Carnival Night / Hakob Hovnatanyan review – a pair of pre-Christmas Soviet treats

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A nimble 1950s Russian musical comedy is coupled with a restored 1967 short by the Armenian director of The Colour of Pomegranates

In 1956, the Soviet Union having passed from Stalinist terror to Khrushchevian unease, the state cinema industry produced one of the most commercially successful films in its history: a musical comedy called Carnival Night, the debut feature from Eldar Ryazanov, previously a documentary-maker.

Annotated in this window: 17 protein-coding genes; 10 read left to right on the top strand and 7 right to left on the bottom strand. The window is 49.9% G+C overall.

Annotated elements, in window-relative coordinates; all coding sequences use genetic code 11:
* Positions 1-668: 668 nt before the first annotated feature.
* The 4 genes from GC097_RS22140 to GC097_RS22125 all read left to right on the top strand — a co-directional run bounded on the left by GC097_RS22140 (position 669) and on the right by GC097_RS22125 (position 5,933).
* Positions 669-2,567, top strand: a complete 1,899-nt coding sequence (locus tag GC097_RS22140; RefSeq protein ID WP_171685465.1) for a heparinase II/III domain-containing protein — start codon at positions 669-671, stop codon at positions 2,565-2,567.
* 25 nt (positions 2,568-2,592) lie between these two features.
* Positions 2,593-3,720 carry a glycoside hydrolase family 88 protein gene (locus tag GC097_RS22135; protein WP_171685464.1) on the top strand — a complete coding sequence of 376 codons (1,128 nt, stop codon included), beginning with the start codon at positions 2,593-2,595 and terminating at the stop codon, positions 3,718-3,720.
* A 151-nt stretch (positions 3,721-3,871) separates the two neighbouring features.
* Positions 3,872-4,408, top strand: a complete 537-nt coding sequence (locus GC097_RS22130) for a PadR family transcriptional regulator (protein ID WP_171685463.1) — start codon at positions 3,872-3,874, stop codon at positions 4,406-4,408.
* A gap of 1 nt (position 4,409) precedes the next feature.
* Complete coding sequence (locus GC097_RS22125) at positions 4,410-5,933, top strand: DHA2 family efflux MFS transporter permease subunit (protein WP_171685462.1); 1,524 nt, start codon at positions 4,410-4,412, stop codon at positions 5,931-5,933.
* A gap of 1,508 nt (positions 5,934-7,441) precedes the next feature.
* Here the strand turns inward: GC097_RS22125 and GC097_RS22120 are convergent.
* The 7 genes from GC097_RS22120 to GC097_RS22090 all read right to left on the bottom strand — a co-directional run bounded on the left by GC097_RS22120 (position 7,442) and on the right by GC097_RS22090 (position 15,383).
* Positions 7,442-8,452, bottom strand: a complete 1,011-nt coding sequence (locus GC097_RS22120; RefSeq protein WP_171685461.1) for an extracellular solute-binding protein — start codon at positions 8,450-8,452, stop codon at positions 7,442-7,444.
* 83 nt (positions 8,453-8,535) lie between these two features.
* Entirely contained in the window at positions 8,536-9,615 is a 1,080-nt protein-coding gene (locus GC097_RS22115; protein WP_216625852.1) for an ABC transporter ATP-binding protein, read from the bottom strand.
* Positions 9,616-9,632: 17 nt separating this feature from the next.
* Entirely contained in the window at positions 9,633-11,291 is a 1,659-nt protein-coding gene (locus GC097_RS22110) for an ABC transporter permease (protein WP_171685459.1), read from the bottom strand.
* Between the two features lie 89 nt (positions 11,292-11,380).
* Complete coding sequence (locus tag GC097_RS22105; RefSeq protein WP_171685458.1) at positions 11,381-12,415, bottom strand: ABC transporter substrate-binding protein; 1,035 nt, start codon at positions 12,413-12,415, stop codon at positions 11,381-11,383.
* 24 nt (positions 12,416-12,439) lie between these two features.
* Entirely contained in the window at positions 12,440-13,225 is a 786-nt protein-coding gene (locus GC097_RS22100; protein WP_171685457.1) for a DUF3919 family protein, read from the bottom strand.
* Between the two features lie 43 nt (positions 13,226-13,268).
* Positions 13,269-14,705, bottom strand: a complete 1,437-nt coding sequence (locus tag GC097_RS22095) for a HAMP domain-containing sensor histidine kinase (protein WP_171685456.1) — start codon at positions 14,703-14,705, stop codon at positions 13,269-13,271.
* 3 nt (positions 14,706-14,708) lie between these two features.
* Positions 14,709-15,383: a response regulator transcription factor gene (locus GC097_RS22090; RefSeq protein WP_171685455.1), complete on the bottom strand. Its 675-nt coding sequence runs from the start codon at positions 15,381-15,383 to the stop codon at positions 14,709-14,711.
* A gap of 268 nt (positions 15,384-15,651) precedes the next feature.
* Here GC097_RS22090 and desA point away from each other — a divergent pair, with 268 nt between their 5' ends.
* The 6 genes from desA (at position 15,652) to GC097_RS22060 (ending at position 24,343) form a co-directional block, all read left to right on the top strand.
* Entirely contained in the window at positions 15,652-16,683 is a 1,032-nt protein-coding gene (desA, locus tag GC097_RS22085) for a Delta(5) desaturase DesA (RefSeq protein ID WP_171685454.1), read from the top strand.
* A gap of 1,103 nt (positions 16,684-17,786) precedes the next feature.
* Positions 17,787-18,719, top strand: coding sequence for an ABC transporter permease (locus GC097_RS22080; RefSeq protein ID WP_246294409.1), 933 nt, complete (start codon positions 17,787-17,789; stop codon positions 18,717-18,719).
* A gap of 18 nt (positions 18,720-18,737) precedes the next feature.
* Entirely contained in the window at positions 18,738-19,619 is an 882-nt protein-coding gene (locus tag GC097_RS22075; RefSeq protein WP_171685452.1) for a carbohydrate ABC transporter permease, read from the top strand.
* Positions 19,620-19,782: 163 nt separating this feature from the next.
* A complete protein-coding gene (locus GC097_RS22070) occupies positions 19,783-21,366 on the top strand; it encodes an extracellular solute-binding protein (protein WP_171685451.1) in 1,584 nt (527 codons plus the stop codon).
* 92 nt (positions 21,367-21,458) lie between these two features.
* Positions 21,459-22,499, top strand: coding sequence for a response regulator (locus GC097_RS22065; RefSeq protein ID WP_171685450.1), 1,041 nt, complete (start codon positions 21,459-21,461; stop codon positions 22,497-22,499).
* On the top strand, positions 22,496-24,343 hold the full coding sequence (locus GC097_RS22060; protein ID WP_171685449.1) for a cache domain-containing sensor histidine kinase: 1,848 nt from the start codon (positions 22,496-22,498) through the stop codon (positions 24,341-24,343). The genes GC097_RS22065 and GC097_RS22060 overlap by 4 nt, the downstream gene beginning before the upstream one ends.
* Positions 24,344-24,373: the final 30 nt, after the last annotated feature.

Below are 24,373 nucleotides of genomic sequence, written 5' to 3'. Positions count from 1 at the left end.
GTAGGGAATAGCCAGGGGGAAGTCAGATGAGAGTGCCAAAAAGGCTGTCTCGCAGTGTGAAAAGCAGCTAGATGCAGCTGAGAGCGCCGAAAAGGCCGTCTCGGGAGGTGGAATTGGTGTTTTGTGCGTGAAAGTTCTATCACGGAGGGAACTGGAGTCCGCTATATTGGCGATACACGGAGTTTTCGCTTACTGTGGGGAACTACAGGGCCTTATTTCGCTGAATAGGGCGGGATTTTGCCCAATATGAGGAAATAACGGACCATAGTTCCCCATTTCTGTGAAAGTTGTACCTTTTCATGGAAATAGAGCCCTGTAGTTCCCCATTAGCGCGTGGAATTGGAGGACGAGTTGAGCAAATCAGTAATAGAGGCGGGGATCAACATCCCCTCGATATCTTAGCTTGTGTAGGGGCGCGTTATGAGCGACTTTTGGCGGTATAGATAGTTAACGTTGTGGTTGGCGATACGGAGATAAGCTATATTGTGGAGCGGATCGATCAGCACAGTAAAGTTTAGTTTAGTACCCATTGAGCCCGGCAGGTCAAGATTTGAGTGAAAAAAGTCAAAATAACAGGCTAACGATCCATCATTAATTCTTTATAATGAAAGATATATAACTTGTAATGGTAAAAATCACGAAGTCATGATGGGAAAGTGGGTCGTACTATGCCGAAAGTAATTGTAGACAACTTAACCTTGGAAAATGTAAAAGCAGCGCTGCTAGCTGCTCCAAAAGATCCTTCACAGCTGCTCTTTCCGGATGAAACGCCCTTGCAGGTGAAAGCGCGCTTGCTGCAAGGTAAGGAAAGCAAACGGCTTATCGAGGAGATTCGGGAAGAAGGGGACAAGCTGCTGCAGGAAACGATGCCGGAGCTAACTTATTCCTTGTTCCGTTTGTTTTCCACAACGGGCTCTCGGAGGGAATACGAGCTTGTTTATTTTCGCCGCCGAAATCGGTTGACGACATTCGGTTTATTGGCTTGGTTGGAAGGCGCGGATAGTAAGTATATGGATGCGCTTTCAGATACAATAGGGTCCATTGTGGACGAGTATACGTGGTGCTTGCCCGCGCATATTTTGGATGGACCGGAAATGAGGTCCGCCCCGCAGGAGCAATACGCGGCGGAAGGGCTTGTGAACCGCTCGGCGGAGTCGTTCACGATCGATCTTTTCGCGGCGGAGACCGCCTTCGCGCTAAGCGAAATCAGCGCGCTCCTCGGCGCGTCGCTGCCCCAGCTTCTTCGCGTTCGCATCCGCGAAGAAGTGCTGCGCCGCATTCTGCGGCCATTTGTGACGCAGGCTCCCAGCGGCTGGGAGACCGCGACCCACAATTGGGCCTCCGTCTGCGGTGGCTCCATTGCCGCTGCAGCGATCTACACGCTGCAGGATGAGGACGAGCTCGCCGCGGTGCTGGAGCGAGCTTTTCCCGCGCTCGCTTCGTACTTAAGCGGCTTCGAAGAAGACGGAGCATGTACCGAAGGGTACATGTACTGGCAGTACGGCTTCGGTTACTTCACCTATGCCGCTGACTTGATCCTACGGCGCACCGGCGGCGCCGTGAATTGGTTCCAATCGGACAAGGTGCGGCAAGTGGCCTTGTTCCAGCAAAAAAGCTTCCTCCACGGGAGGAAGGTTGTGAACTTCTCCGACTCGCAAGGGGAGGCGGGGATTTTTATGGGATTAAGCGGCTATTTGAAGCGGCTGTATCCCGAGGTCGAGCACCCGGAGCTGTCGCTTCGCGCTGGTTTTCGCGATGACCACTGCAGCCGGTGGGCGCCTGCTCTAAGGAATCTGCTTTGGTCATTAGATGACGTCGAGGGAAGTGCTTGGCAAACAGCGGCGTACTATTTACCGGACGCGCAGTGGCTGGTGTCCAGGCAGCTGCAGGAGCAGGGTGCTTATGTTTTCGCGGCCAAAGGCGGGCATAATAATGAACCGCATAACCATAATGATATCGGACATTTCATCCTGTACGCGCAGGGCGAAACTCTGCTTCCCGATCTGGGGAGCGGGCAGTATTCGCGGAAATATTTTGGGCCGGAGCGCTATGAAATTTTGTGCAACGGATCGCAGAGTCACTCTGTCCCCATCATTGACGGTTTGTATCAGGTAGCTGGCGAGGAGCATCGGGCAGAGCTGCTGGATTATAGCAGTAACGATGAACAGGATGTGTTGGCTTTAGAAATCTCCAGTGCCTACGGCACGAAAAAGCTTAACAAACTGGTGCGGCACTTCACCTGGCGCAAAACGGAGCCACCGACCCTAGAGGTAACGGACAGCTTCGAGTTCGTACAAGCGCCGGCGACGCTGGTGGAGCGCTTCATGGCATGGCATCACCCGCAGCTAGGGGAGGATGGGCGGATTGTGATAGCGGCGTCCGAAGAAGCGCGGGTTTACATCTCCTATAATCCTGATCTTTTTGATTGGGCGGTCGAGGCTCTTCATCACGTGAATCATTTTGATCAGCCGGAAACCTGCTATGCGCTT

It is as light and nimble as a racehorse jockey – a little miracle of innocence, gaiety, mischief and fun, proof that Soviet cinema could do musicals to be compared to Hollywood’s MGM greats, in spirit, if not exactly in budget. Ryazanov went on to be renowned for slyly satirising the grisliness of apparatchiks and officials, and Carnival Night is surely an influence on Miloš Forman’s The Firemen’s Ball.

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Source: russia
Link : Carnival Night / Hakob Hovnatanyan review – a pair of pre-Christmas Soviet treats

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